Baby, Where Am I
(after Garrison Starr)
E. Kristin Anderson
I think often of the night you told me about your stage— a section of floor in my parents’ living room means something to you that it never could for me. I looked so long for the place I knew must exist out there, a place that would not hold me underwater but would wrap me in cotton. I’m here and I’m trying— this afternoon I’m remembering how years before I was fat I already worried about how my body might make men feel small. You need to know: I am letting that go so that I might fly, even in the rain, clouds ringing in my ears as another storm shakes the Gulf. I promise I’m not a hero—I just want to show you the world we can make from dirty carpets and daydreams, blue moon or blood moon. Even as we’ve organized ourselves into zip codes and blue jeans, girls like us keep scribbling past the dark line, past the edge of the page. As I feel my age coming into me I consider the metabolic wonder of the hummingbird. She is small and she is adored, bright wings in constant motion— but among birds she is unsociable. Territorial. She consumes to live. I want to tell you that you’ll never wake up into a floating rage but you will and you can call me. I will explain the stages I’ve touched with my own feet, the stages we find ourselves on every time we see an old friend in line at Target. How they are different and the same. How your anger is as human as your blood. Mine has kept me alive long enough to find my place. And long enough to hold you in my arms. This place might not be yours, but you are welcome to it. And I don’t hold my breath when I pass a graveyard anymore. I breathe deep and spoon sorbet into myself at the end of the world because I know on the other side of this you are waiting with a smile and a salve for my knees and a year of stories to tell. When the sky opens, I’ll catch the rain in comic books, wait in the grass with the grackles. I’ll call you.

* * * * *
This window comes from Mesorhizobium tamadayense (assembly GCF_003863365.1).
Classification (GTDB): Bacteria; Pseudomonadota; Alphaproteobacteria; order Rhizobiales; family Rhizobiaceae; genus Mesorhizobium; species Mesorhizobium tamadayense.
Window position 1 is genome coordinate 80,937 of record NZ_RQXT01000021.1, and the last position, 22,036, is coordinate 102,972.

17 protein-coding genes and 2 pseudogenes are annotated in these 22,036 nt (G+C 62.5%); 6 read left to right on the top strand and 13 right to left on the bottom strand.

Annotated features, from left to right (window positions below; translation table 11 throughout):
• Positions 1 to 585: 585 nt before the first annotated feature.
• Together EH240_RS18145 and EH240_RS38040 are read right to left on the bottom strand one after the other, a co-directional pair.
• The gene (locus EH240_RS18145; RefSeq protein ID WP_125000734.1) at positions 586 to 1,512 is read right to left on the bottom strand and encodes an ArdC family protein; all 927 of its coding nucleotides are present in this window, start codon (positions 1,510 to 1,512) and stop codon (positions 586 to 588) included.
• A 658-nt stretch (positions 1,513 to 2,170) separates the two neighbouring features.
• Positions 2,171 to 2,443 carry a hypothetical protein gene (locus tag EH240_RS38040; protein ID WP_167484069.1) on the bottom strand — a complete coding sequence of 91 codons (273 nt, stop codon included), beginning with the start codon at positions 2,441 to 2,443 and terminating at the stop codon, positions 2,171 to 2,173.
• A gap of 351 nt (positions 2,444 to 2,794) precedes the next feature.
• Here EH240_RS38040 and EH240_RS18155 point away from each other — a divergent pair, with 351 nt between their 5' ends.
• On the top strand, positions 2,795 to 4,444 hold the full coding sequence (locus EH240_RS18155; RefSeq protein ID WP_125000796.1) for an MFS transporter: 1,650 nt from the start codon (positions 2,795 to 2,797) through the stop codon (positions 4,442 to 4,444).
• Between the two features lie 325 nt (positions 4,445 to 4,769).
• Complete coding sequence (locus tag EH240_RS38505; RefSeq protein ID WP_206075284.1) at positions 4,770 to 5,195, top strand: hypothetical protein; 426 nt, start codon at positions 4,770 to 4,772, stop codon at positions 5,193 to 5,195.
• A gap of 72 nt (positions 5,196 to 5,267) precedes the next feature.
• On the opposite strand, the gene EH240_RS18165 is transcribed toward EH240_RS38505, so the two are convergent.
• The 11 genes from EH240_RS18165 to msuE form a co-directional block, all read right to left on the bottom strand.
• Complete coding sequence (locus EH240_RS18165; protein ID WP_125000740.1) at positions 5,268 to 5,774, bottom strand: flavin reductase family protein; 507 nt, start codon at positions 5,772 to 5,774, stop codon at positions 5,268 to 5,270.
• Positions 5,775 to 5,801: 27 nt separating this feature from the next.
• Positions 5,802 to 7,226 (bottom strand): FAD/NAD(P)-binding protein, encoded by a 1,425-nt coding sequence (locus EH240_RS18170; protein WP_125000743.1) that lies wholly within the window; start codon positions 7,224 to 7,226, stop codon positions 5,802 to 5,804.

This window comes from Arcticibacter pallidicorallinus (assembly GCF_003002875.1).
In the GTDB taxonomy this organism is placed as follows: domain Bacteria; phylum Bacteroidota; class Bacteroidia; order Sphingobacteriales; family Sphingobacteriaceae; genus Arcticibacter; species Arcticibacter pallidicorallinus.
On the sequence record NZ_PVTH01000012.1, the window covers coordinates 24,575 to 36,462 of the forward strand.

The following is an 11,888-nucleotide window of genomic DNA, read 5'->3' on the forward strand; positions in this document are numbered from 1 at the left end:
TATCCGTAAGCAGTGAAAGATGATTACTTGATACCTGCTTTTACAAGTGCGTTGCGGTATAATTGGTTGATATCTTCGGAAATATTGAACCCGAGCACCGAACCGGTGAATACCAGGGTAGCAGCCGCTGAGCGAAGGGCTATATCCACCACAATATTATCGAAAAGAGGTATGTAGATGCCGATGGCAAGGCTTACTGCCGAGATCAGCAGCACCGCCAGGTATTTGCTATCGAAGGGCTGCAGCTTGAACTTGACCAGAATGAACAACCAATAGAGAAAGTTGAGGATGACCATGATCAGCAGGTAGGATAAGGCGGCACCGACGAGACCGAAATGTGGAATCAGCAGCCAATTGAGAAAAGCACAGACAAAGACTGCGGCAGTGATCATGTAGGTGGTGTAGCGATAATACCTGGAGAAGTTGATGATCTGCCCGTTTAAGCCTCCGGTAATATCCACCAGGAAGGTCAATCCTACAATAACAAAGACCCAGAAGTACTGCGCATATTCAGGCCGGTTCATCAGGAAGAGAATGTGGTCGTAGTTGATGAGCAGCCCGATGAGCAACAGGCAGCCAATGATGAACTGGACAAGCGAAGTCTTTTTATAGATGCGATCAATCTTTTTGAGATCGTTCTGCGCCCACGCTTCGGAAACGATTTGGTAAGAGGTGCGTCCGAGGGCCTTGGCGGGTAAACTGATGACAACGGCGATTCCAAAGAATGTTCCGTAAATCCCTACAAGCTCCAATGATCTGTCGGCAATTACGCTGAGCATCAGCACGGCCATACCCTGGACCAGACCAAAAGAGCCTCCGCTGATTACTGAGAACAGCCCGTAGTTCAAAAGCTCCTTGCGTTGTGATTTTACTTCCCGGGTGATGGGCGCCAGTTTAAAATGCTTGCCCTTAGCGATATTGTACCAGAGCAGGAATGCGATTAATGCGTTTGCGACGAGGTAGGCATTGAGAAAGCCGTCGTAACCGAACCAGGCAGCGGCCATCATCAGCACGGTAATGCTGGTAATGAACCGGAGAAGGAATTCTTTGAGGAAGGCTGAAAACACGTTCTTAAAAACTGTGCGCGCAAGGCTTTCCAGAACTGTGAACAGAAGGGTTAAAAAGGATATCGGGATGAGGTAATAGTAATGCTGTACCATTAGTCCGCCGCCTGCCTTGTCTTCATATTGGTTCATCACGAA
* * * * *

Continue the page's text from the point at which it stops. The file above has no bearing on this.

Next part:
If You Bury a Woman Let Her Have Her Tongue
(after The X-Files)
E. Kristin Anderson
About the Author
E. Kristin Anderson is a poet and glitter enthusiast living mostly at a Starbucks somewhere in Austin, Texas. She is the editor of Come as You Are, an anthology of writing on 90s pop culture (Anomalous Press), andher work has appeared in many magazines. She is the author of nine chapbooks of poetry including Pray, Pray, Pray: Poems I wrote to Prince in the middle of the night (Porkbelly Press), Fire in the Sky (Grey Book Press), 17 seventeen XVII (Grey Book Press), We’re Doing Witchcraft (Porkbelly Press), and Behind, All You’ve Got (Semiperfect Press). Kristin is a poetry reader at Cotton Xenomorph and an editorial assistant at Porkbelly Press. Find her online at EKristinAnderson.com and on Twitter at @ek_anderson.